These Are the Amazing Health Benefits of Having Sex

Hold up: Sex can cut your chance of getting a cold?

Is there more to sex than just fun? Yep—and science agrees. Consensual sex between trusting partners can actually have health benefits, both mentally and physically.

We tend to hear more about the risks of sex, like STDs or unwanted pregnancy, but there are major health benefits of having sex. Most obviously, it’s an actual workout: A vigorous round could burn around 55 calories or more for every 30 minutes.  (And you thought exercise wasn’t fun!)

Regular sex can also prolong your life by reducing your risk of stroke or heart attack. In fact, one study found that men ages 45 to 59 with “high orgasmic frequency” (aka having more frequent sex!) lowered their mortality risk by 50 percent, compared to the group with “low orgasmic frequency.”

(Psst: not reaching that orgasm? Only 20 percent of women are able to climax from intercourse alone. Here’s more tips about helping women have an orgasm.)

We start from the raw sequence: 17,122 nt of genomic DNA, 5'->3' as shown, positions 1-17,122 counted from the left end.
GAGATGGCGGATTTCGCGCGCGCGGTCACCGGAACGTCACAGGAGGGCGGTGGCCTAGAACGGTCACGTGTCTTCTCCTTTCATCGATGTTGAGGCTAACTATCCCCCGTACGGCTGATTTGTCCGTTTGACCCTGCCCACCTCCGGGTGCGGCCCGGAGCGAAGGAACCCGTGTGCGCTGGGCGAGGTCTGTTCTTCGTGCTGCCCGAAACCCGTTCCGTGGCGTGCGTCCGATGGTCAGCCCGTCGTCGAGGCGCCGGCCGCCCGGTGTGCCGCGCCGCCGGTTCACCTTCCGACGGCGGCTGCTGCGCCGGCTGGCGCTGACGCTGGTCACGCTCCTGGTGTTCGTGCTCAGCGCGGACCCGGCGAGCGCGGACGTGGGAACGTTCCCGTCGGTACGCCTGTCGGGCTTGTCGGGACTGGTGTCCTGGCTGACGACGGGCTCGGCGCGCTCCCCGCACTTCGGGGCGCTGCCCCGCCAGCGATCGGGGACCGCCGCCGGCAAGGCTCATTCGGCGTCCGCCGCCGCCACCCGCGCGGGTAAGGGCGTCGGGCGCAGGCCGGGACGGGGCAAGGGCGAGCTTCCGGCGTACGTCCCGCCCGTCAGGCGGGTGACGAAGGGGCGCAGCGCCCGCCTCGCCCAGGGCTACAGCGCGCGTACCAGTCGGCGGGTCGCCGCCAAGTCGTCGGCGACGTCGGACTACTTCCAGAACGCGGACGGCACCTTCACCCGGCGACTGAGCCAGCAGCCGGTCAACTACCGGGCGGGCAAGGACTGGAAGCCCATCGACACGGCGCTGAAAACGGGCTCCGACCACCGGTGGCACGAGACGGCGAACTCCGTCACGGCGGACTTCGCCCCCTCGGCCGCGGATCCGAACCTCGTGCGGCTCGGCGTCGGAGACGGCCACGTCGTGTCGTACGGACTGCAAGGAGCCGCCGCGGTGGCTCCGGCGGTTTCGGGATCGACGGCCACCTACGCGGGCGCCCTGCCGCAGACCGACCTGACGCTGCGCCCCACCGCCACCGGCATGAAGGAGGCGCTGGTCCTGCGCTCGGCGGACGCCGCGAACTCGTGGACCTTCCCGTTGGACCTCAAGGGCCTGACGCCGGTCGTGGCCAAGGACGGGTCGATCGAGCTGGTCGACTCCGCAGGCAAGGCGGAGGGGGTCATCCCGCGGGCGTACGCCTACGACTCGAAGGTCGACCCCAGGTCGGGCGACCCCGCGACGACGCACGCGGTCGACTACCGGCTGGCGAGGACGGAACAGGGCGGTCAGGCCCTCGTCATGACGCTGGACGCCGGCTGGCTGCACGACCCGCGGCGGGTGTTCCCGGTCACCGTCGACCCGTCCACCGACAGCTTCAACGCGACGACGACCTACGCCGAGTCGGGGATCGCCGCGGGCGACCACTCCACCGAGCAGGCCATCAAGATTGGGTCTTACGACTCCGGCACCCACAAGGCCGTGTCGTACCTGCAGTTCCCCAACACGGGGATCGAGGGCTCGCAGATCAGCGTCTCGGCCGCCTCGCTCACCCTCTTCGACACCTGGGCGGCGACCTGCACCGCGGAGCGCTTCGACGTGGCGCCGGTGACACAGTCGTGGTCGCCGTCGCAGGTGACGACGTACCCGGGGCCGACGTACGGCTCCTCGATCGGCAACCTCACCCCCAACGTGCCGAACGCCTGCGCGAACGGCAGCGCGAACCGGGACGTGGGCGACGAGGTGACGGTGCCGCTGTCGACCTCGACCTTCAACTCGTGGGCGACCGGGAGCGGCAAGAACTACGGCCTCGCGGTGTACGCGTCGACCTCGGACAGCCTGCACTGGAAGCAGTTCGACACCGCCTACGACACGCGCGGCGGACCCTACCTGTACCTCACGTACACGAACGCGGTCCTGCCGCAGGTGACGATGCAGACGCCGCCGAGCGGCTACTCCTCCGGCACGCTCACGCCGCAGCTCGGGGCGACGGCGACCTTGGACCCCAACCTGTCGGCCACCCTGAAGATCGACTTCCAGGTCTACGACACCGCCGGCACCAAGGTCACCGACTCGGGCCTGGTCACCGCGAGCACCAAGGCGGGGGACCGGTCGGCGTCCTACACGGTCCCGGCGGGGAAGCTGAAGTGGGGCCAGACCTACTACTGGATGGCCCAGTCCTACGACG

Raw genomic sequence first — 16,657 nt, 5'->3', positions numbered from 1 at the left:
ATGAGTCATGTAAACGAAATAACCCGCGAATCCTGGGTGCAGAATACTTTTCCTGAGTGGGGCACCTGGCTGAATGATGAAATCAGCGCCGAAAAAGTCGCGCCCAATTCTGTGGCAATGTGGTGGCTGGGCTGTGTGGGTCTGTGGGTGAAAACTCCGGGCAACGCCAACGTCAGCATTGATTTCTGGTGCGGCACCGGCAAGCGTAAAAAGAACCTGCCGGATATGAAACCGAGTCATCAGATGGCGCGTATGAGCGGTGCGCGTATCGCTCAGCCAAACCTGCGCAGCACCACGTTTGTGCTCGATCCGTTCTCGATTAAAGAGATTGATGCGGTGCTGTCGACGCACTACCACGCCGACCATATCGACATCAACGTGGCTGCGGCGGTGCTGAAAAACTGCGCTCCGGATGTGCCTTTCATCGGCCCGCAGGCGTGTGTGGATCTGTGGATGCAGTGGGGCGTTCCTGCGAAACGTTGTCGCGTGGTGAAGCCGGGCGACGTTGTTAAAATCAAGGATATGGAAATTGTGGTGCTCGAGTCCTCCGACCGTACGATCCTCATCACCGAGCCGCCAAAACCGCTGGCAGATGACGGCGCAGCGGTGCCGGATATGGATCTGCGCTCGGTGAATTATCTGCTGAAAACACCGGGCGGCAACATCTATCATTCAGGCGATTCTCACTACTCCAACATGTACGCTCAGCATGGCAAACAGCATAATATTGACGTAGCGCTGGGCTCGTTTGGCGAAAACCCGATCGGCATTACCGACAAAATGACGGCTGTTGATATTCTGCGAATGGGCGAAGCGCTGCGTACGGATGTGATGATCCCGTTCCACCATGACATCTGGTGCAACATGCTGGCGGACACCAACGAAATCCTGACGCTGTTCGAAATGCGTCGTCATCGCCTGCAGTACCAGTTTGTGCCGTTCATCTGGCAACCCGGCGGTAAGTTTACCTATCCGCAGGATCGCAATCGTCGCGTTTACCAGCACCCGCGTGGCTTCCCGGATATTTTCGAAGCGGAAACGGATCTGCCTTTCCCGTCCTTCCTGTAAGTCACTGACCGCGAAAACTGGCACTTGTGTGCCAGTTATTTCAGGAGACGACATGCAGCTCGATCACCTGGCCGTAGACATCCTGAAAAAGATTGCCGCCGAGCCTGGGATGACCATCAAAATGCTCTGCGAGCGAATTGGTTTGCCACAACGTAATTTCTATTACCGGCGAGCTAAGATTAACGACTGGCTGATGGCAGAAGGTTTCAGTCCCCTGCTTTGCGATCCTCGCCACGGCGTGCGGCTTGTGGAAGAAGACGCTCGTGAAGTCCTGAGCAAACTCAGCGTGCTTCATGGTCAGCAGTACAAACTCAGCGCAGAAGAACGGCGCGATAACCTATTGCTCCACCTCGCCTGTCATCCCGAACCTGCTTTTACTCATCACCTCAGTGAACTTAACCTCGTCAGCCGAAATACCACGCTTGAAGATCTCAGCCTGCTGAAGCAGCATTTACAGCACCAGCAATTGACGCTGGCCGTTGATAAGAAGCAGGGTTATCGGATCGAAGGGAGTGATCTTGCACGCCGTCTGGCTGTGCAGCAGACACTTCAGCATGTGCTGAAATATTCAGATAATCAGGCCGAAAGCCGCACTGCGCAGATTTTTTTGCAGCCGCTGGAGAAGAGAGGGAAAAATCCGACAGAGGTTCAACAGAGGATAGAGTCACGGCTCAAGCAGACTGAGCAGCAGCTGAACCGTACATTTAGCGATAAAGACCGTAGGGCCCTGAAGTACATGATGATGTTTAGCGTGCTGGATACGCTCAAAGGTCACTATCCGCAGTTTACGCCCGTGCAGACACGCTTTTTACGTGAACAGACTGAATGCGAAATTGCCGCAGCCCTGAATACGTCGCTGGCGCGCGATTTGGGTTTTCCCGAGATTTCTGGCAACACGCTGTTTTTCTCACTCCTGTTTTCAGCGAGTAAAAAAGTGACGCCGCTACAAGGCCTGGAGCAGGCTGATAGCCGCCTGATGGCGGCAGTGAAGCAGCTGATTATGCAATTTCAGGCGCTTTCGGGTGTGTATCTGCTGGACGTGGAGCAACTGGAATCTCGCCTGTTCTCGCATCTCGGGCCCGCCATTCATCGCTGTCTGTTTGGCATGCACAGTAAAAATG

Sex can help you sleep better, too. Although sex can be invigorating and make you feel temporarily more alert, sex can also soothe and relax the body. That’s all thanks to oxytocin, a feel-good hormone the body releases during sex. That means you might find it easier to fall asleep, despite getting a bit worked up beforehand.

And FYI, “regular sex” is a loose term. The average American reports engaging in sex about once or twice a week. You and your partner may be happy with more or less frequent sex—and that’s totally okay, as long as both your needs are met.

If medical conditions like erectile dysfunction are preventing you and your partner from having regular sex, be sure to talk to a doctor about ED to find options for having a healthy sex life. Here’s more info about treatment options for erectile dysfunction.

Roshini Raj, MD

This video features Roshini Raj, MD. Dr. Raj is a gastroenterologist and associate professor of medicine at NYU School of Medicine, and an attending physician at NYU Langone Medical Center.

Duration: 1:09. Last Updated On: April 16, 2018, 5:12 p.m.
Reviewed by: Holly Atkinson, MD, Preeti Parikh, MD . Review date: Dec. 5, 2012
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